And did I mention those dolls. Vanessa Strickland, Luke Ciesleqicz, and KyoSin are the puppeteers (or should I say dolleteers?) They do a first rate job handling the many voices and giggling arms and torsos emanating from the shelves around the set, although a special nod must be given to the performance of Strickland’s Carol Channing doll, Dr. McNuthin. If any child needed psychotherapy, this Holly needed it; if any child might benefit from a strong dose of humor therapy, this Holly might, and this Carol Channing did the trick.

Director Michael Dove and his Creative Team of Steven T. Royal (Scenic Designer) Brittany Diliberto (Lighting Designer), Thomas Sowers (Sound Designer & Composer), Denise Umland (Costume Designer), and Debra Crerie & Day Rzasa (Properties Designers) put together a splendid scenography. From the long descent into heaven to the forceful wooden beams jutting from the darkness to the visually engaging cornucopia of dolls staring into space, the audience was transported into a world where all this wonder and terror might actually happen, and happen comically.

Parker Drown as Yager. Photo: Ryan Maxwell.

Kara Lee Corthron’s Holly Down in Heaven is a magnificent journey into the psychological landscape of a teenage girl, done with insight and humor—a rare combination these days of spectacle and gratuitousness. You might not buy the ending—ah, if only all of life’s problems could be solved by the birth of twins and Carol Channing performing a Broadway musical—and the cosmic doll collection might challenge your conception of the supernatural, but you’ll most definitely leave this show wondering what the gods hath wrought, or we adults have left to our children.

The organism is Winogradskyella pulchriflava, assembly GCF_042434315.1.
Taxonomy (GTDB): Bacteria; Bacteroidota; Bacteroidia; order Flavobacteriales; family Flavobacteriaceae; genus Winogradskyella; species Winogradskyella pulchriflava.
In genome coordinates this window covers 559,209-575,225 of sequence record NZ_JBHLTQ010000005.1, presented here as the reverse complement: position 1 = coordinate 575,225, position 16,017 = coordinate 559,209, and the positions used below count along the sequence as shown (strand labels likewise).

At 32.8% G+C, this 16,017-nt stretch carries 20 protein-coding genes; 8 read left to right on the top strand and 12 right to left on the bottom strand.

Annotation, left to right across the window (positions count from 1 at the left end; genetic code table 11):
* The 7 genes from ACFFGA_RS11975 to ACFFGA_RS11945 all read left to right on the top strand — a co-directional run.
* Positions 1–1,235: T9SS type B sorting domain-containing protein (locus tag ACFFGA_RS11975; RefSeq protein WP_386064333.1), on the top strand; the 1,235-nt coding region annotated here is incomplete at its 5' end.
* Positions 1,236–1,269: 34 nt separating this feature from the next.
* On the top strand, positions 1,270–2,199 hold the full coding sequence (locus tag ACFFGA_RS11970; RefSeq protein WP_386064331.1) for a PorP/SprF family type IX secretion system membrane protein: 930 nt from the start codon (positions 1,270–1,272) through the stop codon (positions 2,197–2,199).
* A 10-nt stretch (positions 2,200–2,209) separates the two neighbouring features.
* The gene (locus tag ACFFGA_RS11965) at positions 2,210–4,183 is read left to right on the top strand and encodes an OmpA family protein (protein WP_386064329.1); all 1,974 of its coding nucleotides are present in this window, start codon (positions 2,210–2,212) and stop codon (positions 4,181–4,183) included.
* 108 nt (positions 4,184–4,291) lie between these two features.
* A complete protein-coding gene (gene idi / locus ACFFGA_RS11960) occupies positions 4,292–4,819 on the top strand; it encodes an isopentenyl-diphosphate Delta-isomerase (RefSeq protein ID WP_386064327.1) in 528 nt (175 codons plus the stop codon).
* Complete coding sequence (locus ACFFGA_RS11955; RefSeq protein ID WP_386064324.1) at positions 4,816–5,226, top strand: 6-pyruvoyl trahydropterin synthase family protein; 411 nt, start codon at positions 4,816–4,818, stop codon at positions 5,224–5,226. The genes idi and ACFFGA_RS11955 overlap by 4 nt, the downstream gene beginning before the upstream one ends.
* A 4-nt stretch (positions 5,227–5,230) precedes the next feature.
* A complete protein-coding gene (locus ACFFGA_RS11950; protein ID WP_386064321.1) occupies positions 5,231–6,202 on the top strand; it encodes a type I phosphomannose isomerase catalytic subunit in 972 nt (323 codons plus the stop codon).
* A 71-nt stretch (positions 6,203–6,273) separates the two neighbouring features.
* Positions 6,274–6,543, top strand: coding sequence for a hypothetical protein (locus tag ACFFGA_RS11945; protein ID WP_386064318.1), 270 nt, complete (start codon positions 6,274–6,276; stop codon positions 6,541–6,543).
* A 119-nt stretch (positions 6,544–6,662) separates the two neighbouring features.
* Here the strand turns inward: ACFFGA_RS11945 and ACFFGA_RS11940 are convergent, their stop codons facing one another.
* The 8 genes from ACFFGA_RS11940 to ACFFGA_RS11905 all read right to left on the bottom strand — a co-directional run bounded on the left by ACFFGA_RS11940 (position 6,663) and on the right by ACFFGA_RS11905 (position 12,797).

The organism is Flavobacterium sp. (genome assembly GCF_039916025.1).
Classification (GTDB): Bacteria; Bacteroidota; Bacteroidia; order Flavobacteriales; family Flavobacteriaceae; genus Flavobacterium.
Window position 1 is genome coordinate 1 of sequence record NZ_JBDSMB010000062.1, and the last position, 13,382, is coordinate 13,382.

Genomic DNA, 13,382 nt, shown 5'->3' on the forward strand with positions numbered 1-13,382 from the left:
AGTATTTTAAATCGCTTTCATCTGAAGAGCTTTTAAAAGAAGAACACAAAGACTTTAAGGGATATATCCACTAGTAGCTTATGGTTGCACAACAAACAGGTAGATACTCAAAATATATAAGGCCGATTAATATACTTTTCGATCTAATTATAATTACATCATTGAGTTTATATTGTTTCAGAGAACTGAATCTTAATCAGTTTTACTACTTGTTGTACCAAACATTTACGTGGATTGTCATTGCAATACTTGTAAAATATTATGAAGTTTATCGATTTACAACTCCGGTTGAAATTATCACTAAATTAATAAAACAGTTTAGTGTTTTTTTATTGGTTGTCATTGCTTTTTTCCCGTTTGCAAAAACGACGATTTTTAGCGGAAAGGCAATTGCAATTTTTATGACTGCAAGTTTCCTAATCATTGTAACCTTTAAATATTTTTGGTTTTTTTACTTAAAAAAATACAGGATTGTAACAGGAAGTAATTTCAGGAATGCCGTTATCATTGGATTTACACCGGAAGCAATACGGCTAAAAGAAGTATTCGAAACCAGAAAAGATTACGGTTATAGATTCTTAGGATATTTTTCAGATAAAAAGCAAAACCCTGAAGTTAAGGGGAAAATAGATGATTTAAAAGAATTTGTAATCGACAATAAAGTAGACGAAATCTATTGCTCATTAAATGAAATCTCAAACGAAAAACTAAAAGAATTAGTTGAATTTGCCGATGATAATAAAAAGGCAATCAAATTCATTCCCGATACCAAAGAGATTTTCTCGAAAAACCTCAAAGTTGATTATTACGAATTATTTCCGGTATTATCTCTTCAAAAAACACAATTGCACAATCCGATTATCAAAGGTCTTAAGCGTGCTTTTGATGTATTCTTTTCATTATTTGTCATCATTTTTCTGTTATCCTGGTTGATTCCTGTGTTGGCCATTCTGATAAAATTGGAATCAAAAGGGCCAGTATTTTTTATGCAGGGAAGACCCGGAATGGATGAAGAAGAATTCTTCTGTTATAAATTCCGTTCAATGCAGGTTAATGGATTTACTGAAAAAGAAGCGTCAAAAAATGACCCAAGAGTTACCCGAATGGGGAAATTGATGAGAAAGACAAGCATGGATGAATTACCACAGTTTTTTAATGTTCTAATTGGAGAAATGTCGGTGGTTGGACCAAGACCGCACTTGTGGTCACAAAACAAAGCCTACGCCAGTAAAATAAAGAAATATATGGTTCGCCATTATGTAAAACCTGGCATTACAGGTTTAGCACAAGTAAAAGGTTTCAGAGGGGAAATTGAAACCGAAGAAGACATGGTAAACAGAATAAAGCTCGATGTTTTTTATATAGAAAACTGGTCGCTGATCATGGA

Running Time: 2 hours with an intermission.

Advisory: some adult language, but nothing more than your twelve-year-old probably heard yesterday.

Holly Down in Heaven plays at Forum Theatre through October 20, 8641 Colesville Road, Silver Spring, MD. For information or tickets call 240.644.1100 or click here.

About Robert Michael Oliver

An educator, playwright, theatre artist, and poet, Robert Michael Oliver has lived an eclectic life since moving to Washington 30 years ago after earning his MFA in Directing from Virginia Tech. Co-founder of DC’s Sanctuary Theatre, Michael served as its artistic director through the early 1990s. He then worked at The New School of Northern Virginia as High School Director and Director of its theatre program. Now, with both his children independent, young adults, and after earning his doctorate in Theatre and Performance Studies at the University of Maryland in 2005, he has recommitted himself to the arts. In 2010 he began the Sanctuary’s Performing Knowledge Project. Its one-man show, “Embodying Poe: Poetry in Performance,” which Michael wrote and performed, premiered at the 2011 Capital Fringe Festival. A long time participant in Washington’s theatre scene, he was delighted to be the Editor, DC Metro area for the Maryland Theatre Guide for a few years.